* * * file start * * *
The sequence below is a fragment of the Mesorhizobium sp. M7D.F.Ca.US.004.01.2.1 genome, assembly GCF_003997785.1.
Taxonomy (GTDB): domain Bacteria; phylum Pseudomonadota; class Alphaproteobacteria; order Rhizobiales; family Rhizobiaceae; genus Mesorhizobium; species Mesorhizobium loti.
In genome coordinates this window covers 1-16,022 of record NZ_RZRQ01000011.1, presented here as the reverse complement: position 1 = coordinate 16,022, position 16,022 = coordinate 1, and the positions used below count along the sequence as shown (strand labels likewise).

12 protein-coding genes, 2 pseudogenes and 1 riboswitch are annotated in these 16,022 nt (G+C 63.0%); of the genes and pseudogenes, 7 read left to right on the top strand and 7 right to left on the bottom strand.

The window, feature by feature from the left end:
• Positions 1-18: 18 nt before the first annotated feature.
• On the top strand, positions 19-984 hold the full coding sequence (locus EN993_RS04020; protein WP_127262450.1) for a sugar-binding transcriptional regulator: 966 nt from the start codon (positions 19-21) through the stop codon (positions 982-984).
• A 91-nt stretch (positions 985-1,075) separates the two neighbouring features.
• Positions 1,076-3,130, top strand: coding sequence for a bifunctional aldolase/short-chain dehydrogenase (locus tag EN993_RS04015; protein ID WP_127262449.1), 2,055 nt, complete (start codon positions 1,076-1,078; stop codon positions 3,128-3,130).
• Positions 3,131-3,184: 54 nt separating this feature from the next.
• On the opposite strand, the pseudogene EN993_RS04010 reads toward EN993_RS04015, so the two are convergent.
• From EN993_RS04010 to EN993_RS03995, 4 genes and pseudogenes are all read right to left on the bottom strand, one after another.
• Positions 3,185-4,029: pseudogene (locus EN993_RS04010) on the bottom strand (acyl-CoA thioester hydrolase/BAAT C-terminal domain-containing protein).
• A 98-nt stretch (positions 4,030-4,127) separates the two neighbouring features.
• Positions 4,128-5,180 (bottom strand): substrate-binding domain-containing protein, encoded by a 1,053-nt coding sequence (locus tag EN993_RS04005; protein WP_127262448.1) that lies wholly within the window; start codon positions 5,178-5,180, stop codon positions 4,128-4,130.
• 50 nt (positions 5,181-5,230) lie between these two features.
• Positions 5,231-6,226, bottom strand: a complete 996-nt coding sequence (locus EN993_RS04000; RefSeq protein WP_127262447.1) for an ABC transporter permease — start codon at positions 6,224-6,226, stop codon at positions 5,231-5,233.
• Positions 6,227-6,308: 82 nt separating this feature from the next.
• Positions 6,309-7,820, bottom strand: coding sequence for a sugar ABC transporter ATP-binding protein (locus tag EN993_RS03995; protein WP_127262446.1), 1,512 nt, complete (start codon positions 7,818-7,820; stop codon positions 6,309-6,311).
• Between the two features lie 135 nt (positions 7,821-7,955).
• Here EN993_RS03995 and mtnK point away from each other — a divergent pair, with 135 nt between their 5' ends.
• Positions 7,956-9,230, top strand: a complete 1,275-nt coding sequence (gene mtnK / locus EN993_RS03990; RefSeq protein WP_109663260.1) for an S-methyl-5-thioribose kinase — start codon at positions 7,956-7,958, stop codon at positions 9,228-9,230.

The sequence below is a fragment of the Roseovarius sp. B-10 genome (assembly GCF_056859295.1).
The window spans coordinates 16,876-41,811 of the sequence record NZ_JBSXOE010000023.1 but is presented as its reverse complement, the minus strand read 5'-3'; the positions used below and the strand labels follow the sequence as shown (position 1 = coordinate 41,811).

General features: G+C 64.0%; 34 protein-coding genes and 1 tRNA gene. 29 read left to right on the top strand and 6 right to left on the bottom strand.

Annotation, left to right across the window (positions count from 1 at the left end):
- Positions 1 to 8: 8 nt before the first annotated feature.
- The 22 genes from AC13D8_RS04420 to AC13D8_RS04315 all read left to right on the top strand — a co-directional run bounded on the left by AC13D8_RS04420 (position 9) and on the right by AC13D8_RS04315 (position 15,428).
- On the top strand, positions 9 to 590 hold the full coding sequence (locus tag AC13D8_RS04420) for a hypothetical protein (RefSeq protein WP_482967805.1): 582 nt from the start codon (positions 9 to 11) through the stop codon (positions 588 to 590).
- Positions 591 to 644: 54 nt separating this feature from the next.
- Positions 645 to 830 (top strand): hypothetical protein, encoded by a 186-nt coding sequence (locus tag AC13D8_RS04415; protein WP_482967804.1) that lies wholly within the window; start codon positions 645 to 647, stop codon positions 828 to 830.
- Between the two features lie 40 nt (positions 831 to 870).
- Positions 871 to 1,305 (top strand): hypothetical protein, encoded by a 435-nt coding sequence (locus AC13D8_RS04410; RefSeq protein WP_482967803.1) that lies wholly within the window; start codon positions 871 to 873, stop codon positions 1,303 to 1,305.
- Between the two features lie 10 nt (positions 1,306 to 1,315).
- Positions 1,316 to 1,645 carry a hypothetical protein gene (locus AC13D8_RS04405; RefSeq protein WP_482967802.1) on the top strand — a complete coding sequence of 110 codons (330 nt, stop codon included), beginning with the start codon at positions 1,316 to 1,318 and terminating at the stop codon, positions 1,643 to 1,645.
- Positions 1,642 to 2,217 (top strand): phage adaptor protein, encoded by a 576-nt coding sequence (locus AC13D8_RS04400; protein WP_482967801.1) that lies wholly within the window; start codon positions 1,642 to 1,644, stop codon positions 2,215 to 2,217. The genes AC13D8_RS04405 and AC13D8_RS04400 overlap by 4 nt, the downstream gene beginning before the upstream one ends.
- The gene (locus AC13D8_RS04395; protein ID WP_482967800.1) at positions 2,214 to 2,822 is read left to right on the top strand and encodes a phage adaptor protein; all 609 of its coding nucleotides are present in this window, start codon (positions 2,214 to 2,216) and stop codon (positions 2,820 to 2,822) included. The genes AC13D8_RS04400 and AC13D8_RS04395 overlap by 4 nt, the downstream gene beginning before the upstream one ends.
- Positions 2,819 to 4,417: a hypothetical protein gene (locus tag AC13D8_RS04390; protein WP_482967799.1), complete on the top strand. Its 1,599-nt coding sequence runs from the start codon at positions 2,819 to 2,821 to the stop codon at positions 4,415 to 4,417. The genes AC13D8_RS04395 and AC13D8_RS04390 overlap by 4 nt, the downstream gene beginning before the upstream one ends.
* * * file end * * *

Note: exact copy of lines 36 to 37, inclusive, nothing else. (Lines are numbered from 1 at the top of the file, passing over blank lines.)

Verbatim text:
- Positions 1,642 to 2,217 (top strand): phage adaptor protein, encoded by a 576-nt coding sequence (locus AC13D8_RS04400; protein WP_482967801.1) that lies wholly within the window; start codon positions 1,642 to 1,644, stop codon positions 2,215 to 2,217. The genes AC13D8_RS04405 and AC13D8_RS04400 overlap by 4 nt, the downstream gene beginning before the upstream one ends.
- The gene (locus AC13D8_RS04395; protein ID WP_482967800.1) at positions 2,214 to 2,822 is read left to right on the top strand and encodes a phage adaptor protein; all 609 of its coding nucleotides are present in this window, start codon (positions 2,214 to 2,216) and stop codon (positions 2,820 to 2,822) included. The genes AC13D8_RS04400 and AC13D8_RS04395 overlap by 4 nt, the downstream gene beginning before the upstream one ends.